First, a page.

One of the few people who can disprove the latin locution “Nemo propheta in patria,” which translates as “No one is a prophet in his own land.” Because she was born in Verona, left it, and then returned to build a career around that oval perimeter, which for many is just a stage but for her represents a world of notes and lights that she cultivated from an early age. She is one of the few Veronese women at the top of her city, at the helm of a machine that reaches a thousand people. A few hours before the premiere in the Arena, which will be broadcast worldwide, Cecilia Gasdia, superintendent of Fondazione Arena di Verona, talks about her emotions and her plans for the future. “It’s time for retirement,” she tells us. But it is hard to believe. Especially when a superintendent greets you as she plays the piano in her temple-office, adjacent to the Ettore Fagiuoli hall (He was an architect and stage designer ‘father’ of the stage designs for the Arena’s opera festival).
Superintendent, what does it mean to you to sign such an important centenary?
I am moved. Being here is really a great satisfaction. I started thinking about this day already in 2018, when I became Superintendent for the first time. I am so attached to the Arena di Verona, starting with little me, who at only five years old was already touching these stones. Then the extra, the choir artist, the solo singer, all the steps, little by little. And not with the goal of becoming a superintendent, as was the case.
There was also a competition that was a turning point for her.
It was in 1980, a competition organised by RAI and named after Maria Callas who had passed away three years earlier. We were about 380 contestants and I won. I was very young, I was 20 years old, and already at that moment my life changed because basically I didn’t want to be an opera singer, it wasn’t in my plans, I was already doing very well at university. I had to make a choice. And this choice catapulted me into the world of opera for over 35 years. In time, I also became interested in the administrative side, which was very interesting but also a great responsibility.
When it comes to responsibility, what kind of machine is the Arenian machine? How many people does it move?
The numbers are very high, there are around 260 permanent employees and then in the summer we hire more than 1.000 people; so for at least three months the opera house becomes a real ‘village’. Beyond that, the responsibility is of various kinds: administrative responsibility for the budgets, for the workers, for the public, for the artists. In short, a machine that has to get into gear and must above all run like a Swiss watch. As far as I am concerned, being a singer does not mean being a good administrator as a consequence. But in my experience I have had the help of everyone, the municipal government (first with mayor Federico Sboarina since last June with Damiano Tommasi) now with that has helped me so much, a board of directors that has been united in all the moments, good and bad, of these five years. Everyone, together, has done an extraordinary job.
What does this centenary tell us?
This is the 100th season because the first one was held in 1913, so this year would be the 100th year since the beginning. However, the world wars and the pandemic interrupted the progressive numbering of the festivals, so what was supposed to happen last year fell this year. A milestone that marks a moment of historic transition: from tradition to the future of the Arena di Verona. Which does not necessarily mean different, but with new ideas for sure.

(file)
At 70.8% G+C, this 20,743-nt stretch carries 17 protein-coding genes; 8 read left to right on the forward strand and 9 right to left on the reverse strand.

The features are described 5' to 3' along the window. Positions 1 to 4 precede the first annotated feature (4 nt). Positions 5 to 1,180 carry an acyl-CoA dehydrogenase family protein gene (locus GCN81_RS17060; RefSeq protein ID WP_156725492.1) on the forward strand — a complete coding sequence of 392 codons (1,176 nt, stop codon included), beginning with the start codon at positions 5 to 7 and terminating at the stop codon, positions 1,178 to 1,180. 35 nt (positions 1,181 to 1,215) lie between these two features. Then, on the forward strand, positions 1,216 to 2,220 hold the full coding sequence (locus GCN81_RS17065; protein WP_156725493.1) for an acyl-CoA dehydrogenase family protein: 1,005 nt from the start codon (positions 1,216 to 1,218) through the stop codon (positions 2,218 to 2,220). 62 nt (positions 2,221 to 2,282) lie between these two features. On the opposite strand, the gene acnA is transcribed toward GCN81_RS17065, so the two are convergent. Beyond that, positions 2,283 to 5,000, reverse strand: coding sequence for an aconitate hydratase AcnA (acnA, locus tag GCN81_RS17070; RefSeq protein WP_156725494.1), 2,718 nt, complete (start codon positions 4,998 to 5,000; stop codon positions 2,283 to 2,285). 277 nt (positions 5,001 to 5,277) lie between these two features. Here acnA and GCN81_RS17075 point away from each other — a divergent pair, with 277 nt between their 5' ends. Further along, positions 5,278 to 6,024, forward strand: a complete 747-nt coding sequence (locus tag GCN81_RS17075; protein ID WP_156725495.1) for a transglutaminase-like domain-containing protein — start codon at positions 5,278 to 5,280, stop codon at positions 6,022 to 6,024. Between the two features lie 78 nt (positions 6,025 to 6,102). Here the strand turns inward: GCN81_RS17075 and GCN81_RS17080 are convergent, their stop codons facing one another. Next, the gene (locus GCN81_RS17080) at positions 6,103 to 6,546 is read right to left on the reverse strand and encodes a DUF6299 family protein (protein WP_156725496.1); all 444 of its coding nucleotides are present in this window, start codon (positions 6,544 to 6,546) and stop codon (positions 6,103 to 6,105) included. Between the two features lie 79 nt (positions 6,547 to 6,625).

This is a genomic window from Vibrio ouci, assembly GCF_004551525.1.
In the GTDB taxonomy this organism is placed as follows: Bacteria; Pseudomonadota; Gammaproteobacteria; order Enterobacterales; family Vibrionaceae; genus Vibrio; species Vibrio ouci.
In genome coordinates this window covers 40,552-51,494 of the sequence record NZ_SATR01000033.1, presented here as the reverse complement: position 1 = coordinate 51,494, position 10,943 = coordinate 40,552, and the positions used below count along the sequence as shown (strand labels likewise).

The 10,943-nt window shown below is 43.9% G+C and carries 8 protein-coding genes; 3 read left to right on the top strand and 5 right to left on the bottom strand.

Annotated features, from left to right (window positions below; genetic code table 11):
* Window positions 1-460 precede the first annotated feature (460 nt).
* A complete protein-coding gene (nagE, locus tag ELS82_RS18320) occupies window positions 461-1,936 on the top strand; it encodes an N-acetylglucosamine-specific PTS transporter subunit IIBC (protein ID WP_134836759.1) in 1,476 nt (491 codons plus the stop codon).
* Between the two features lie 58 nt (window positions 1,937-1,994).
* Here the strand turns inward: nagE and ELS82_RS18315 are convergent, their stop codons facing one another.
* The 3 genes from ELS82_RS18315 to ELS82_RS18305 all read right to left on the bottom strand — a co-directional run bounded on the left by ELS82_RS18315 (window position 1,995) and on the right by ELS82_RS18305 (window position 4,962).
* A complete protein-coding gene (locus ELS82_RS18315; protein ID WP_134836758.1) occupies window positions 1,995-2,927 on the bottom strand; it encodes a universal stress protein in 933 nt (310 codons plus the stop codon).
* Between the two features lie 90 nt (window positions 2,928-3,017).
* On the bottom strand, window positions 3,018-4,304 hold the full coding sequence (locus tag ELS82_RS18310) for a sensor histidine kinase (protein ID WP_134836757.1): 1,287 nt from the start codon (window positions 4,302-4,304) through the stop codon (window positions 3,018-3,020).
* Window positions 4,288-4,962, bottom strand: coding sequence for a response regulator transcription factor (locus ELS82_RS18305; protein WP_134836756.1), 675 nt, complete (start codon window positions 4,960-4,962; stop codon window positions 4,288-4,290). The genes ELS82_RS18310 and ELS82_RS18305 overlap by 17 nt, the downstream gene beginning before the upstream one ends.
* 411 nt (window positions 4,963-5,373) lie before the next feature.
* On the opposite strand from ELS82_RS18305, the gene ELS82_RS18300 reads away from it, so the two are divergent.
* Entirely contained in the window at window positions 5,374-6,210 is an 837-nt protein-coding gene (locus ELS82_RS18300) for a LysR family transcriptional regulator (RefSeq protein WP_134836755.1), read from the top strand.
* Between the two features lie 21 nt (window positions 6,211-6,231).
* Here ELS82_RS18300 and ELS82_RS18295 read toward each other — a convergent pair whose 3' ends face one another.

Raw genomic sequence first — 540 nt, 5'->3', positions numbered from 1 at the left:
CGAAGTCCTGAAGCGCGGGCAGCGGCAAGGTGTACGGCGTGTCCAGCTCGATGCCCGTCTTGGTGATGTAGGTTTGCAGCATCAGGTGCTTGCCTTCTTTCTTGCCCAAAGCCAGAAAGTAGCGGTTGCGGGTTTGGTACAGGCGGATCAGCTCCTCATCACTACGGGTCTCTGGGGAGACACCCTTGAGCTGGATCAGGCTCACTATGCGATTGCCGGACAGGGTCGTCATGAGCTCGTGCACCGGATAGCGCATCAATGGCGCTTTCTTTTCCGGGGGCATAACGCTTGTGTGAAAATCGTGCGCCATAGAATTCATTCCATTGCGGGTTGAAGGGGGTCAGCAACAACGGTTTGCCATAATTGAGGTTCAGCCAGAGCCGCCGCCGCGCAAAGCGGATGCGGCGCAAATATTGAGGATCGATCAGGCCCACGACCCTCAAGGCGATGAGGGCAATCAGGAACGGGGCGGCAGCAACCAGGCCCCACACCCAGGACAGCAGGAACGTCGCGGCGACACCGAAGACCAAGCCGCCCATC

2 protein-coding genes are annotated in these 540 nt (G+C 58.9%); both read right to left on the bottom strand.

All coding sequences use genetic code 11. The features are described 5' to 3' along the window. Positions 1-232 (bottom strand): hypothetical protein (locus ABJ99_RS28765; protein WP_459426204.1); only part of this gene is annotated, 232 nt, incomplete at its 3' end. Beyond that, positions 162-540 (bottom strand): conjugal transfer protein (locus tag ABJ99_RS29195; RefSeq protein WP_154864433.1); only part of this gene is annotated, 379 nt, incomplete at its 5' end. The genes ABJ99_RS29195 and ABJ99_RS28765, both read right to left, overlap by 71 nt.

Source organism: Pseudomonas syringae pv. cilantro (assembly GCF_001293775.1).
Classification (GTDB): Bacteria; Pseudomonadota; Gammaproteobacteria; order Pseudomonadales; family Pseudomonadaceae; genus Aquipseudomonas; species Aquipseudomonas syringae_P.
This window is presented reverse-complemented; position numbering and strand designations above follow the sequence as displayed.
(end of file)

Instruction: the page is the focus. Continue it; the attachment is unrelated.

How will you experience this world Premiere?
It’s been a lot of work, really. Because in addition to the routine you put together so many things, such as the frontline personalities who will be coming: government representatives, ministers, the Presidents of the Chamber of Deputies and Senate, as well as the live world premiere. Then we will also have distinguished guests, starting with Sofia Loren as godmother. This is what this theatre deserves. We have worked hard to try to celebrate a beautiful birthday, because this theatre deserves it and all the workers and this city deserve it. And then the Arena does not only mean Verona, it is also Italy, and it is one of the most international theatres in the world with over 114 countries that send spectators there every year. We deserve a good party and then the Aida, 152 years so well worn, will make us look great.
Indeed, it is an ever more travelling-Arena.
By travelling you make so many connections: with journalists, commercial apparatuses, tourists, and even politicians; we have also been hosted in very important embassies, which give great visibility. It’s very important to get people talking about the Arena because if you don’t do anything, very little gets through.
Would you like to tell us that you found someone who didn’t know the Arena?
Of course. To those who said in the past that the Arena of Verona is world-famous, we say that it is not really so. The Arena is, yes, a very well-known theatre but we should not take it for granted.
Do you see your future abroad? Maybe directing some international theatre...
No. I came into this theatre to save it. Because it was destined for compulsory liquidation, it was in receivership and on lay-off. I tried to make my contribution, I only came in for that reason. I’m not going on to other theatres in the world, I think I’m going to retire soon.
Will you really manage not to retire, to take a break from music?
From music absolutely not, from an administrative position, yes.
In your Arena-related wish list, is there still something you have to fulfil?
Absolutely yes, but ‘my mystery is closed within me’ (Nessun Dorma, famous aria from Turandot)